SOA mainframe migration issues in the City of Inglewood, CA

Taking legacy applications off the mainframe and updating them with Java or .NET is a tempting idea, but the process may not be as easy as it seems.

Many companies are considering rewriting their legacy applications using more modern programming languages like .NET or Java so they can move them off the mainframe. But this can also create unexpected problems, particularly for mission critical applications. For example, the City of Inglewood, CA has had a 23-year-old IBM mainframe running their emergency services computer aided dispatch system. Although the 3270 terminal application...

might be considered Spartan by today's standards, the application has run flawlessly over its lifetime. Inglewood's government considered a migration to a newer IBM mainframe, was concerned about the cost.

The city first took a stab at migrating the Cobol application to .NET. The 6-month project ended up taking over 19-months until it became operational. All went well in the beginning, but then a Microsoft .NET Framework update took all police, firefighter and ambulance information systems off-line for eight hours. The city went back to the old 3270 terminal application running on the mainframe and decided to look for a new strategy.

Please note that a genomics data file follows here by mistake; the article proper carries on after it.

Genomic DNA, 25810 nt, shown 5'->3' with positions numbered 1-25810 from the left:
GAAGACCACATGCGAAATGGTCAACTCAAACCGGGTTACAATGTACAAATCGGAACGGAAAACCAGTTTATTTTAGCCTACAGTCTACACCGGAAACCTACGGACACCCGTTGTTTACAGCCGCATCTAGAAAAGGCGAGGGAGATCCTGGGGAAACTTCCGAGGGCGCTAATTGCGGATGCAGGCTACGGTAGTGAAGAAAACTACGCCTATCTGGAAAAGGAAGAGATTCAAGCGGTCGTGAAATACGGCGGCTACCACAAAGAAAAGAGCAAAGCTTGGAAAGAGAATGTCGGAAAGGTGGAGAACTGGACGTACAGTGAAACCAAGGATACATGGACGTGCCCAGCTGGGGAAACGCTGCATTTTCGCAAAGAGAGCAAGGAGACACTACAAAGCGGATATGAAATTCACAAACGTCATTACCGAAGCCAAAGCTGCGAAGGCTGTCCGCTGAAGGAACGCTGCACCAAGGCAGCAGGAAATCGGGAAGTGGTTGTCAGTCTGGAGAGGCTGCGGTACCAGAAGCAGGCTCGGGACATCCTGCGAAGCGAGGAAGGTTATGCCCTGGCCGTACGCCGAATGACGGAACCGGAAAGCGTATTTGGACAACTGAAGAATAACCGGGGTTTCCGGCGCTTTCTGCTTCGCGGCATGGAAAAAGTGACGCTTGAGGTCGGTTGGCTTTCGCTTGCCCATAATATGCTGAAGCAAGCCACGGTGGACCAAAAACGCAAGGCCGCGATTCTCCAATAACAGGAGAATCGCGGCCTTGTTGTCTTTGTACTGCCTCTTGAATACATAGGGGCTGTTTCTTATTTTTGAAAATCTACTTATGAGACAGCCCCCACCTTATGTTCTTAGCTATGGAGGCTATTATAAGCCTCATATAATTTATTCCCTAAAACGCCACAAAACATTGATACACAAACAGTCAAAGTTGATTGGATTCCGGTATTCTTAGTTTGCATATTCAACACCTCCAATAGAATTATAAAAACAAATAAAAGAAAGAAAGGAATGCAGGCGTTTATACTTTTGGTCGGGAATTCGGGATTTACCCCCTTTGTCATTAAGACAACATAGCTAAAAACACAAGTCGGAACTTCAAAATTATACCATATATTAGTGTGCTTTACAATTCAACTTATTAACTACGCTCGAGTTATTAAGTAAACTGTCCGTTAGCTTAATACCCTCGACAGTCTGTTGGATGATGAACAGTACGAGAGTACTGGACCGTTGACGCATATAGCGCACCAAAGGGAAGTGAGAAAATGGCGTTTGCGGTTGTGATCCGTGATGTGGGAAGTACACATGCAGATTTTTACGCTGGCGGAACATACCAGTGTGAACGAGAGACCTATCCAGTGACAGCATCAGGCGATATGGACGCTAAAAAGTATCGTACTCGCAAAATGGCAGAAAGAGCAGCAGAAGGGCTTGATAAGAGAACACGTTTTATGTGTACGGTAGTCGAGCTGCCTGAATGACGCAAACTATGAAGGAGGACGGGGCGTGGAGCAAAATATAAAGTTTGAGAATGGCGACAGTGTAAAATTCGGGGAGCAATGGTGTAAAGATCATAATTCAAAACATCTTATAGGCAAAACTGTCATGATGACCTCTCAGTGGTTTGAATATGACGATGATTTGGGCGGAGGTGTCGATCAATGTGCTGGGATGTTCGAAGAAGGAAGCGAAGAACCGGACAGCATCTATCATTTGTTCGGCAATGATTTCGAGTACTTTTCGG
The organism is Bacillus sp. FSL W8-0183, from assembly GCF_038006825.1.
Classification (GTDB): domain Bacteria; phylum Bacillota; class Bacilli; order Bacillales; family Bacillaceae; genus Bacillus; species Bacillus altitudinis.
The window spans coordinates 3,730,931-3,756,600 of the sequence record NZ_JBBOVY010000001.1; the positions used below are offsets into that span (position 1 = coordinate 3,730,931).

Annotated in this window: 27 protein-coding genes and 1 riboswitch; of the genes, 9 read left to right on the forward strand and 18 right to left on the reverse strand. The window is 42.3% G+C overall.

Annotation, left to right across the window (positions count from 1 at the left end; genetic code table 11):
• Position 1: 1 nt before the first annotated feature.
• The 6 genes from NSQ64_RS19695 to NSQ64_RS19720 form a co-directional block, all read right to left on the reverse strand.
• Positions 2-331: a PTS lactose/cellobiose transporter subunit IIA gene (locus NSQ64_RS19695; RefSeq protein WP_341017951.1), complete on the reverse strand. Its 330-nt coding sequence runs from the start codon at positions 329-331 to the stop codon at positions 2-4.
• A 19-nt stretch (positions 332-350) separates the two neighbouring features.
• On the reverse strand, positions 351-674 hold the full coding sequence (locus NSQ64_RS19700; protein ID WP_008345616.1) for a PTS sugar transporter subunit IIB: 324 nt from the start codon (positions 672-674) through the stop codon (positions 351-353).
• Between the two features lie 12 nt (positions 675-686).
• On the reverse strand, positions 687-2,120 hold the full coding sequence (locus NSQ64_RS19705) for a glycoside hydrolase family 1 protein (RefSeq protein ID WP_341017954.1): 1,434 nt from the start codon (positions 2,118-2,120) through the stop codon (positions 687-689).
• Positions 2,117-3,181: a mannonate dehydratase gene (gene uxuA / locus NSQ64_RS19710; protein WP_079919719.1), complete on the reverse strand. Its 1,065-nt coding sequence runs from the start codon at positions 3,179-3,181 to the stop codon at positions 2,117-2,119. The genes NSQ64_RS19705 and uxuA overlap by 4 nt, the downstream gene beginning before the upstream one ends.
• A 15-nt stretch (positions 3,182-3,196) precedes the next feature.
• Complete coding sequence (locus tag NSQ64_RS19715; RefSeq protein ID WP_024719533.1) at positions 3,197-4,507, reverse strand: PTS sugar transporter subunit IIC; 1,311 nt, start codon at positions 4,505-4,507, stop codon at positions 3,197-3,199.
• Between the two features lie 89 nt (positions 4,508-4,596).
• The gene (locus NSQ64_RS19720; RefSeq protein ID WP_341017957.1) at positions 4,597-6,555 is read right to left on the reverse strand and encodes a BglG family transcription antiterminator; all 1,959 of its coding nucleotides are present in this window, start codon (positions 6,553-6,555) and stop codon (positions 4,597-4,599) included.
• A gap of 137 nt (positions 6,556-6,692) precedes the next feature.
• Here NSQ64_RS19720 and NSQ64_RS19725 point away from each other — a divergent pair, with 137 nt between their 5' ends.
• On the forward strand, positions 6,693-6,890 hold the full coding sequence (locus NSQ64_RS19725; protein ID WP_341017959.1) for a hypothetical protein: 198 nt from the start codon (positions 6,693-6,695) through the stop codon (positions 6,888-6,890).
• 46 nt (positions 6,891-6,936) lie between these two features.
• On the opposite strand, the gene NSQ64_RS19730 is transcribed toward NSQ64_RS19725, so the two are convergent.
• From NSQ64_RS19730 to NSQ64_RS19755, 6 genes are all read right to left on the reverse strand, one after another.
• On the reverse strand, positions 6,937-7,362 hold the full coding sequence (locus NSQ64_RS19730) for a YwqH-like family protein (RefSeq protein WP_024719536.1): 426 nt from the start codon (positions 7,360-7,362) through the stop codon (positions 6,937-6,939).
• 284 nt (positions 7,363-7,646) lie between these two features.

Assistant City Manager and CIO for the City of Inglewood, Michael Falkow, had looked at migrating code to modern servers running Micro Focus Virtual Mainframe server software emulating the old mainframe. This allowed them to run the same legacy application and 3270 terminal client interface at a significantly reduced cost. Falkow explained that on the surface, upgrading their application using .NET sounds great when it works. But in their case, the Windows server was taken off-line during a routine update, and they were not willing to risk another problem like that.

The migration off the 23-year-old mainframe is saving the city $120,000 per year in licensing costs it was paying to IBM. The existing IT staff can now manage the Micro Focus server, which has allowed them to retire at least 2 mainframe specialists, saving the City another $210,000 in costs and benefits, said Falkow.

Reporter's note:The original edition of this story mistakenly identified Michael Falkow. His title is Assistant City Manager and CIO for the City of Inglewood.

Editor's note: The original edition of this story mistakenly identified "Microsoft .NET Framework" as "SQL Server database."

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